In Humming a Rhapsody in Blue (July 12), Roy Blount wrote that Vida Blue "pitches with two dimes in his pocket for some mysterious reason." In a recent article in The Detroit News Vida was asked about the two dimes. He said they "represent 20 wins." When asked why he doesn't carry another dime in his pocket for 30 wins, his answer was: "Twenty would be enough." Whether he likes it or not, Vida Blue just might end up with 30 wins this year—and three dimes in his pocket.
The question of who throws the hardest in the American League has been answered. Umpire John Rice recently stated that he could tell how hard and how fast a pitcher threw by the sound the ball made when it hit the catcher's mitt. Mr. Rice, who has called three of Vida's games, said that Cleveland's Sam McDowell "is faster than anybody can be." Vida may be considered a superpitcher by some, but the expert says Sudden Sam is still No. 1 for speed. As everyone knows, the umpire always has the last word.
I would like to tell Vida Blue that he has made the people of Louisiana, blacks and whites alike, proud of him. He has become the idol of many young ballplayers in Louisiana, and I would like to congratulate him on his record.
Your article on the Wimbledon men's singles finals (A Waltz at Wimbledon, July 12) aptly sums up much of men's grass-court play today—boredom. The big service has taken the excitement out of top-notch singles play. Recognizing that much experimenting has been done in the past few years to improve the game, I wonder if the following rule has been tried. Namely, that the server be required to let the initial return-of-service bounce on the server's court before he is allowed to advance to the net. This would appear to reduce some of the effectiveness of the big serve and perhaps bring back the skill, excitement and interest that used to exist.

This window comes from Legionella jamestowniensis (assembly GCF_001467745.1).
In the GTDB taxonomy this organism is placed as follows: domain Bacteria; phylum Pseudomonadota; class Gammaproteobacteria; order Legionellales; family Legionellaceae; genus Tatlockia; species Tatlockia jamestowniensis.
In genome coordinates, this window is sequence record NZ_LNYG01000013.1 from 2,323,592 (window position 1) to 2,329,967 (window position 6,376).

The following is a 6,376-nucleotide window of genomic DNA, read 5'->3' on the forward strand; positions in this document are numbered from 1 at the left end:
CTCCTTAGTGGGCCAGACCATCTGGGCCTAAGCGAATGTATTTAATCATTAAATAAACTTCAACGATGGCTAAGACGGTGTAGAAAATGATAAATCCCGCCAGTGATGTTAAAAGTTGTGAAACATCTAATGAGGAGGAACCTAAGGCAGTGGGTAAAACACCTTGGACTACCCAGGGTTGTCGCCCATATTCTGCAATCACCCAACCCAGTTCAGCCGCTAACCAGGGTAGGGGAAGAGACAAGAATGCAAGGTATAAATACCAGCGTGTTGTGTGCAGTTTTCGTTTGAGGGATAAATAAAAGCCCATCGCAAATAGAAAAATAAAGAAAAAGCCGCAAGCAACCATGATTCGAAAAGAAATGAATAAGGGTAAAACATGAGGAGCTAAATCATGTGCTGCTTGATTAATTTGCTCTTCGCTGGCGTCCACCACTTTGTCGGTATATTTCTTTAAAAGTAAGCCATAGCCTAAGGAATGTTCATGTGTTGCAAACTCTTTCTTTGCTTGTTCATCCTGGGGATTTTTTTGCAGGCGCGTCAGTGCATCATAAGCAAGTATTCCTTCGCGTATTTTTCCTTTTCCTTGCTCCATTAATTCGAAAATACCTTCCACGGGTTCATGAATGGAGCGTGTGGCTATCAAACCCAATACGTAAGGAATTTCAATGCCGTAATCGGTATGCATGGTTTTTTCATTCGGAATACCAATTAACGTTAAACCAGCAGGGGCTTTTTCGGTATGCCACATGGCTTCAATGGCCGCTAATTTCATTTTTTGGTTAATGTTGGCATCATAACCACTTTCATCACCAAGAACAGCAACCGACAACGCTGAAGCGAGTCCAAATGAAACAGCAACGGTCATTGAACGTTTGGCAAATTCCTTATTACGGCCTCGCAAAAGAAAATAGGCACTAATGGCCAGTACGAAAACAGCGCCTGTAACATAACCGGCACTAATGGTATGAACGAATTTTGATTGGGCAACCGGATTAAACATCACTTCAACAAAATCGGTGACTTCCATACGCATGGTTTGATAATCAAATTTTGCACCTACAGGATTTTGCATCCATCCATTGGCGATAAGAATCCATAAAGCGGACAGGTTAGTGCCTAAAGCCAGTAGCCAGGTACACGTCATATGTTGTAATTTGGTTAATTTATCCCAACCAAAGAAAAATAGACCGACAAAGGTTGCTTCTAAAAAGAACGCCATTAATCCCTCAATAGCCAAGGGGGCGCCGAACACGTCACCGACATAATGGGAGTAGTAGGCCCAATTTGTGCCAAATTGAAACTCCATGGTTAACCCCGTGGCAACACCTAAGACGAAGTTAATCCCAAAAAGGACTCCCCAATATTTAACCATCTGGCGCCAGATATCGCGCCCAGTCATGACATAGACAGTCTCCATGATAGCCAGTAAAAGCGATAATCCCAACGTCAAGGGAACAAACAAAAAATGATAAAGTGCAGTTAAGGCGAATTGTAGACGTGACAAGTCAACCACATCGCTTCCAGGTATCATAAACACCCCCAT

ARTHUR J. MIER
How long are you going to permit gratuitous insults to women in your magazine? I refer to the caption with the photograph of women at Wimbledon that says, "The strawberries are ripe, the girls riper." Would you dare say, "The Negroes are funnier" or "The Italians are louder" just because they appear to be exactly what they are?
Stop it. We women do not like it and will not stand for it. And we are not "girls."
EDNA L. McCARREN
New York City
Thank you for your relatively obscure article (Still Something of a Summit Meeting, July 12) on the "relatively obscure American high jumper named Pat Matzdorf." Obscure is a poor choice of words concerning Matzdorf, since he has won not only the 1971 Big Ten Indoor championship but also the 1970 NCAA outdoor title and this year's NCAA indoor high-jump championship. His rivals in the high jump did not find him obscure at all.
You make it sound as if Matzdorf's achievement was a fluke. Pat's highest previous jump was not 7'2" but 7'3" in the Big Ten championship, and it tied the American indoor record. Not only that, he has been very consistent, clearing seven feet many times this year. Please give credit when it's due.
MAURY B. BERGER
I was manager of the track team at Sheboygan North during Pat Matzdorf's junior and senior years in high school, and Pat was not obscure to anybody. He practiced hard and earned everything he is receiving now. During his senior year in high school he jumped 6'11" to set a new state record.
I feel compelled to write about an oversight of excellence concerning Arnie Robinson, the AAU champion in the long jump. And not just for his victories in the AAU and Russian meets but his domination of the long jump throughout the year. He won what is considered the big three invitationals on the West Coast—the Mount SAC Relays (wind-aided 26'8"), the West Coast Relays (25'11") and the California Relays, where he jumped 26'4�" and beat both James McAlister and Henry Hines. Arnie's consistency is something that should not be overlooked.
JOHN A. PHILLIPS